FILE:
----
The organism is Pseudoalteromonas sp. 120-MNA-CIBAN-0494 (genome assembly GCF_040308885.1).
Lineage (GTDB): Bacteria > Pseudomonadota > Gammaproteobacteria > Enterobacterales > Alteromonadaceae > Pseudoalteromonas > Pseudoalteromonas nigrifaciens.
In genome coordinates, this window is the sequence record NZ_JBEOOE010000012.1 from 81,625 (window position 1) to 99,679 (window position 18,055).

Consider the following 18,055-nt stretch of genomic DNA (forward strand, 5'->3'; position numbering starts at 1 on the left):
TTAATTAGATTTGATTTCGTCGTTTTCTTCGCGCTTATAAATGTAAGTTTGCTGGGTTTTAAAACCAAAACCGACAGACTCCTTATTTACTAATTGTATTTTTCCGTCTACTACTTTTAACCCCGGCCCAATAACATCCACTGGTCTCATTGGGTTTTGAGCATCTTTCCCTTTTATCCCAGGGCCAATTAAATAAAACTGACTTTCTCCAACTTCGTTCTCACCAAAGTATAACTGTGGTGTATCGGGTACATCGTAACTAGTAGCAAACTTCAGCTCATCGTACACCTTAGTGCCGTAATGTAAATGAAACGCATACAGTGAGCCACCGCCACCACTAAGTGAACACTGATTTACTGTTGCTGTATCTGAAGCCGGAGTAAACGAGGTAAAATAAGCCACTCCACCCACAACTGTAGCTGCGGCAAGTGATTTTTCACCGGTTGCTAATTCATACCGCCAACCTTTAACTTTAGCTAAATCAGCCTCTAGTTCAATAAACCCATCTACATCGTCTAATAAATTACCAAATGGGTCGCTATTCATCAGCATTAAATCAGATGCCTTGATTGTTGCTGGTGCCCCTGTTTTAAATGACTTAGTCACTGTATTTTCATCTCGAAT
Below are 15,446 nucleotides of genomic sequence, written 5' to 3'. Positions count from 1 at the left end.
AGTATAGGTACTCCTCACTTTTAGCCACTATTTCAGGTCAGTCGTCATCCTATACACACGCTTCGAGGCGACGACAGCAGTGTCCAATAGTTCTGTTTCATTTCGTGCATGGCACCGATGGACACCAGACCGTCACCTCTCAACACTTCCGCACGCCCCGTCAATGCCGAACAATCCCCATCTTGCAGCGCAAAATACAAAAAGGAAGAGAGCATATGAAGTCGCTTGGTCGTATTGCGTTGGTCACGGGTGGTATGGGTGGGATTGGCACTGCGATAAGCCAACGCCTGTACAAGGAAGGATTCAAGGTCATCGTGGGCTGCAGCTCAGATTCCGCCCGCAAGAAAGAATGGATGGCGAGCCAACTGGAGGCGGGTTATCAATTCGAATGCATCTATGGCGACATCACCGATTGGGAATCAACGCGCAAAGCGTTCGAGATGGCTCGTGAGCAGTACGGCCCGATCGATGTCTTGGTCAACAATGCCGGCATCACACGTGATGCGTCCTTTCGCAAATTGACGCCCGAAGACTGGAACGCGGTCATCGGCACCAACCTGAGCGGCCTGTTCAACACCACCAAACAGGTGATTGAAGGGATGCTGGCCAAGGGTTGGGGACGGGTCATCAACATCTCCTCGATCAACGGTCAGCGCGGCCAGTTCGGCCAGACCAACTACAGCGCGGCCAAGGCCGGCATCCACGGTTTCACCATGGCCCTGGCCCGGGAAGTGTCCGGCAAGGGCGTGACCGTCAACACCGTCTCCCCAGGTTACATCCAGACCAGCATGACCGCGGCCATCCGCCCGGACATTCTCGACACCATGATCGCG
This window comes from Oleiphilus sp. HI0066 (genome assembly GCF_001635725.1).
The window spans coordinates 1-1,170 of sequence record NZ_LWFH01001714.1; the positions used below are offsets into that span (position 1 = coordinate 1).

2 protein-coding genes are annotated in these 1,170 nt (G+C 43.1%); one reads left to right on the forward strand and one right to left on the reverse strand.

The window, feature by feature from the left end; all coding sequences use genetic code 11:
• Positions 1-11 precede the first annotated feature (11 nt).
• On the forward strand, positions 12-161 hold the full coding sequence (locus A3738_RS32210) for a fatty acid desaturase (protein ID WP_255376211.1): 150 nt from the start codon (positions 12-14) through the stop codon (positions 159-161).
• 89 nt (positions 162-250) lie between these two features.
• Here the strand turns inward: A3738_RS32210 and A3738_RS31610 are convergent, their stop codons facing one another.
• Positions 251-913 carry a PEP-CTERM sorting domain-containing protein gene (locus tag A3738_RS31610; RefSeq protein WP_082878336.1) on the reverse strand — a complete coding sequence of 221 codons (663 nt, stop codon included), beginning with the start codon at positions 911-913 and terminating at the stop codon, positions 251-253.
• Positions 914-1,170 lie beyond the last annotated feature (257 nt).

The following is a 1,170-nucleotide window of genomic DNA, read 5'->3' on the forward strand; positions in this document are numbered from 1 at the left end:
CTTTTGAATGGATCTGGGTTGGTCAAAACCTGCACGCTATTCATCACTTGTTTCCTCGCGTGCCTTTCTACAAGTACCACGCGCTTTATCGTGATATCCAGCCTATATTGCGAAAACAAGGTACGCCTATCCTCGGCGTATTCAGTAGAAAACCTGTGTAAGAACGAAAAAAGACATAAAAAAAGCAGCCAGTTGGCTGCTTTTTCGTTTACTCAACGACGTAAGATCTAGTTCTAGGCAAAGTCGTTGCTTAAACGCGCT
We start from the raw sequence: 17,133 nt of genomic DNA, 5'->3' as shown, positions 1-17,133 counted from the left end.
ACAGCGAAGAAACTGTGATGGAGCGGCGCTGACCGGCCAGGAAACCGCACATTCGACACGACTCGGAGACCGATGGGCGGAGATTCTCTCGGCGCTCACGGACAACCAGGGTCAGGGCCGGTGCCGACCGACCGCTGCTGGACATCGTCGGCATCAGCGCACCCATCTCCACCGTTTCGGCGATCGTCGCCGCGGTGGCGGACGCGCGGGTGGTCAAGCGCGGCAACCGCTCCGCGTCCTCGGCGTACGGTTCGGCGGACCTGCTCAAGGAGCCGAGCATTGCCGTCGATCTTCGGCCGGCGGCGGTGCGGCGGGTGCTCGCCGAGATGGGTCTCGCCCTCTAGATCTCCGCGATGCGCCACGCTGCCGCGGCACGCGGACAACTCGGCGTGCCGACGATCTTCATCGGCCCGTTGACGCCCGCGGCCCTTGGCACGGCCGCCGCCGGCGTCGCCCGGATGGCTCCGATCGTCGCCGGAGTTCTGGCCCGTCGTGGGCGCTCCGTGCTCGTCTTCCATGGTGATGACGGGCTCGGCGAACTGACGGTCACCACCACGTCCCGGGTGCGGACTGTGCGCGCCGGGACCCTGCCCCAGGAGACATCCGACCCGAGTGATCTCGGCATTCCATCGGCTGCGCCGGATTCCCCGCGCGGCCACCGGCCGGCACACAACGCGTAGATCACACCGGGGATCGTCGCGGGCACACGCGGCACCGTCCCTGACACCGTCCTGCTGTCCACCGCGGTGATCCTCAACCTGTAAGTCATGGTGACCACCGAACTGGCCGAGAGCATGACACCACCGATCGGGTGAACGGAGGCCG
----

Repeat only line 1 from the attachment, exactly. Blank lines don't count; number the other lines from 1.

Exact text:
The organism is Pseudoalteromonas sp. 120-MNA-CIBAN-0494 (genome assembly GCF_040308885.1).